Most Americans assume that asbestos, the mineral that causes malignant mesothelioma, was banned in the U.S. years ago. Unfortunately, that is not the case. The United States lags behind dozens of developed countries that have completely banned the material’s use, including our neighbor to the north, Canada. The carcinogenic material is still in use, though in a much more limited way, in the chemical industry, in construction materials, and in other applications including brake pads. It is also still in place from when it was more widely used. What this means for Americans is that they are constantly at risk for exposure, whether they are mechanics responsible for grinding or replacing imported brake pads that are still being made using asbestos, teachers exposed to asbestos insulation in the school buildings in which they teach, or construction workers renovating homes built with asbestos-contaminated materials. read more
Current Mesothelioma News
A jury in New Jersey has been tasked with deciding whether Johnson & Johnson’s Baby Powder is responsible for Ricardo Rimondi’s malignant mesothelioma, and this week they heard testimony from an expert witness who said that the company chose an insufficient method of testing whether their product was contaminated with asbestos. According to Dr. William Longo, the testing method that the company chose was akin to looking for a needle in a haystack, and there were far superior methods available to ensure consumer safety. read more
There are few things more frustrating for a person diagnosed with malignant mesothelioma than hearing that the treatment they’ve been put through has not worked. Whether it’s one of the FDA-approved chemotherapy drugs, a new immunotherapy drug, or some other form of treatment, when it is administered to a mesothelioma patient it takes a significant amount of time to determine whether it is going to work on the patient – and if it hasn’t then it is valuable time lost. Researchers from the UCLA Jonsson Comprehensive Cancer Center have created an answer to this challenge in the form of a new technology that creates “organoids” — miniature tumors grown directly from cells surgically removed from the patient’s tumor, on which the various medications can be simultaneously tested to determine whether they will be effective or not.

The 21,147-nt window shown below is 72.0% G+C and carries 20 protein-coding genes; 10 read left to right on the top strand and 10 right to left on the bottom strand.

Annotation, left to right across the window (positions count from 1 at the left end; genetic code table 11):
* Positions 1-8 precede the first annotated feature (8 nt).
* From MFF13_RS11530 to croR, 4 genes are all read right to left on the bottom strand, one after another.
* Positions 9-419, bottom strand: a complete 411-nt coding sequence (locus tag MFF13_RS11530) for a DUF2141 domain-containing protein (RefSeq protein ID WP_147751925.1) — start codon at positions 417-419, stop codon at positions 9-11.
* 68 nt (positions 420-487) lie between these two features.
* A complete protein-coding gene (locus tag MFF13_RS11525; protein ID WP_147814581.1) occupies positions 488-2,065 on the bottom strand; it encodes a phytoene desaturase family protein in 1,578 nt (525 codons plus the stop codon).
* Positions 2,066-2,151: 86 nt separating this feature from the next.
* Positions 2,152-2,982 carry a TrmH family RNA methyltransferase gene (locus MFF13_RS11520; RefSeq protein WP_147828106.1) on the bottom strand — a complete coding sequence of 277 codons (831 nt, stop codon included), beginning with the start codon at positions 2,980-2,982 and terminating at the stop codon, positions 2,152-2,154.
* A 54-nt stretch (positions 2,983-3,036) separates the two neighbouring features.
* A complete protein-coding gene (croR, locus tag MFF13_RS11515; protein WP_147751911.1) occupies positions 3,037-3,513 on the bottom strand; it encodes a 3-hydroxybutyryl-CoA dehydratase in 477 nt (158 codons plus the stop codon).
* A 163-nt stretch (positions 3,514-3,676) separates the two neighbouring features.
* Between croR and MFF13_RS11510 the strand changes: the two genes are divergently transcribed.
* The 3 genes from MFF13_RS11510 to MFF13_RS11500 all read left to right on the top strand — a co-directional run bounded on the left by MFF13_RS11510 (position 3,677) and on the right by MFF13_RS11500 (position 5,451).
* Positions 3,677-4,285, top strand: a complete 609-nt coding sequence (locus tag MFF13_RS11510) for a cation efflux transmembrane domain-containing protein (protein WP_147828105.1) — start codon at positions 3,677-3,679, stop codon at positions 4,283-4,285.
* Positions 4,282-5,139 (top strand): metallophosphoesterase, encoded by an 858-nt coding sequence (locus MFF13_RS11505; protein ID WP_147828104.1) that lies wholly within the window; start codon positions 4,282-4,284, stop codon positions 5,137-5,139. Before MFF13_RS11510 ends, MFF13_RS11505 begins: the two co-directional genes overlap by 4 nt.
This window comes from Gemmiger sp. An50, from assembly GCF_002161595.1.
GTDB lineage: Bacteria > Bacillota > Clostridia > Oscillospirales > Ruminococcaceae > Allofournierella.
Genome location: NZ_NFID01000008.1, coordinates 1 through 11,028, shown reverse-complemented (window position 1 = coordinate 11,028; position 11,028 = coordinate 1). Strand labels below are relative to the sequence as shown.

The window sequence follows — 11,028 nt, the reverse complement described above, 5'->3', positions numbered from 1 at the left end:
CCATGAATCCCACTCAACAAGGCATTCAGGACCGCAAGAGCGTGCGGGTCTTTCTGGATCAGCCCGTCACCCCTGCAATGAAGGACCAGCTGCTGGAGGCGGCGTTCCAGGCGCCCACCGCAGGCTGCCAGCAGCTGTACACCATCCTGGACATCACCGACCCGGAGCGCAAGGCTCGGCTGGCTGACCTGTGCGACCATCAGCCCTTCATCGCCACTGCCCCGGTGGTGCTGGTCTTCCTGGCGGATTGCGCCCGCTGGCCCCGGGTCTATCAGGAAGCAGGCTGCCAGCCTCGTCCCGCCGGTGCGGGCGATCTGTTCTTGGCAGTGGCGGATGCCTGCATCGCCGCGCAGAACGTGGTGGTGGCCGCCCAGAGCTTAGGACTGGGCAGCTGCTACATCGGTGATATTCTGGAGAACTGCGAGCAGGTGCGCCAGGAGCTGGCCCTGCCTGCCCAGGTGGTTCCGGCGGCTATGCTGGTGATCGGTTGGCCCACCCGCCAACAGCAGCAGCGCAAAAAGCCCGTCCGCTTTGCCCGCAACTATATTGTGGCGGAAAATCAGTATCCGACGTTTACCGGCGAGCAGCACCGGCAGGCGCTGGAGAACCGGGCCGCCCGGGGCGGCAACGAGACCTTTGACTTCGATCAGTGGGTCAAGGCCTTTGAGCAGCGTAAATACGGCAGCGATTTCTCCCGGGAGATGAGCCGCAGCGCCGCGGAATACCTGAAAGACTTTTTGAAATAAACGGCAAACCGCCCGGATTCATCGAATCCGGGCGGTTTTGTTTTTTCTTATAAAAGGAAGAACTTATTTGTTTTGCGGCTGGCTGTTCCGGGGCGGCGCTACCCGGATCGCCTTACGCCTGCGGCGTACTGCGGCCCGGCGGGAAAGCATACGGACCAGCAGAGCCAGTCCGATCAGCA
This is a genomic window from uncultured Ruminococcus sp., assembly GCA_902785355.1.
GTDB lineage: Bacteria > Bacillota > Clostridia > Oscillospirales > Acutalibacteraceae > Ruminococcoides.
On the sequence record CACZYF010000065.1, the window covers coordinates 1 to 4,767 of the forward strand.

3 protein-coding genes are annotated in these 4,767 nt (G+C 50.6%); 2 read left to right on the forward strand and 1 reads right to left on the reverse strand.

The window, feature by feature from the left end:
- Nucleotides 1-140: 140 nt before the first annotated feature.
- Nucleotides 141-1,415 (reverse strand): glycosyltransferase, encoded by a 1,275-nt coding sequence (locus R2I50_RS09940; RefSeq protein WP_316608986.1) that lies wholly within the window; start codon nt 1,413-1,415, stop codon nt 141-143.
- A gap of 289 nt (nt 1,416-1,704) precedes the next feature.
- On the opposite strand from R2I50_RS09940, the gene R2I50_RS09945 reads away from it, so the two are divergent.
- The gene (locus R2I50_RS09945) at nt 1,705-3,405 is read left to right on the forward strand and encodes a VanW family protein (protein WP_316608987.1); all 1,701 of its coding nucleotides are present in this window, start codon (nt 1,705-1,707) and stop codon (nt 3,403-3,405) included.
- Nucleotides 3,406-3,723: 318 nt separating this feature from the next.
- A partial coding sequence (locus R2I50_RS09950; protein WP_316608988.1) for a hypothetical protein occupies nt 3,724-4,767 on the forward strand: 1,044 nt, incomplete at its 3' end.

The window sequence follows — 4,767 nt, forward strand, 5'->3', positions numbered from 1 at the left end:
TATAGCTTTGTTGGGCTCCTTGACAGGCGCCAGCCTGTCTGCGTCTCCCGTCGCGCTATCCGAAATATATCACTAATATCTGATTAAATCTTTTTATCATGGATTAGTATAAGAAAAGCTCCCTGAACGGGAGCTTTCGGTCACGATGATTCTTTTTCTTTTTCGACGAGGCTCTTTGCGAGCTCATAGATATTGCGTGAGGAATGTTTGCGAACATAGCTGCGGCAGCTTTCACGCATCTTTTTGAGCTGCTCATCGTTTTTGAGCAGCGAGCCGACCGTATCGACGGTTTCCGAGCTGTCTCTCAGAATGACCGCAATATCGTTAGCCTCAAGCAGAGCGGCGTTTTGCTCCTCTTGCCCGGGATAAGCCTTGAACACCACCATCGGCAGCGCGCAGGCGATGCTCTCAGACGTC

Mesothelioma is a condition that has an extremely long latency period. As a result, it is impossible for a person who has been exposed to asbestos to know whether or not they will eventually be diagnosed with the disease, or when. It is on this premise that the New York Court of Appeals ruled against a motion filed by Chevron Corporation. The company had argued that a seaman diagnosed with the disease should not be able to seek compensation for his damages because of a release he had signed years earlier, following a different asbestos exposure case. The court disagreed. read more
Demolition of a building that’s no longer needed should be a relatively simple project, but when that building is contaminated with asbestos, fear of mesothelioma raises the stakes – and the price tag. In Otsego, Michigan, the situation surrounding the former Rock Teen Paper Mill became so complex that the U.S. Environmental Protection Agency had to be called in. After assessing the situation, the agency has indicated that the structure is too unstable for normal remediation and removal, and as a result of the special approach that will be needed, the project is going to cost about $1 million. This is twice what it would have cost normally, but still well worth it to protect both workers and those who may come in close proximity to the building.
Advocates working to prevent future cases of malignant mesothelioma and other asbestos-related diseases took aggressive legal action this week, filing a federal lawsuit challenging a recent decision made by the Environmental Protection Agency. The decision involves the agency’s decision to permit companies using asbestos in their products to evade reporting requirements based on a loophole. The group is also taking issue with the EPA’s assertion that it knows all that it needs to about asbestos usage. read more
In the face of skyrocketing rates of malignant mesothelioma in the Quebec regions were asbestos mining once dominated the economy, you would think that residents would be grateful that the material was banned. Instead, politicians and business owners are searching for new ways to monetize the carcinogenic material, relying on the government exemption of existing asbestos residue from the ban, and paying little heed to the warnings being expressed by safety and health experts. read more
Firefighters are among the professionals who are most at risk for malignant mesothelioma, so it would be reasonable to expect their management to take extra precautions when it comes to safety and protecting them from asbestos. Unfortunately, recent news investigations have revealed that the exact opposite has been true of the San Diego Fire Department for at least the last 15 years: NBC7 in San Diego recently uncovered documentation showing that despite the department having long been aware that its training facility was contaminated with asbestos, it continued to use it, continually subjecting first responders to dangerous levels of asbestos exposure.
Asbestos is the mineral that causes malignant mesothelioma, asbestosis, asbestos-related lung cancer and many other serious and fatal illnesses: the material has caused heartache all over the world. As lawmakers ban and restrict the material and create regulations for how it is to be handled or disposed of, a group of researchers from New Zealand are working towards an innovative method of eliminating asbestos that is already in place, relying on the plant world to assist in the process. read more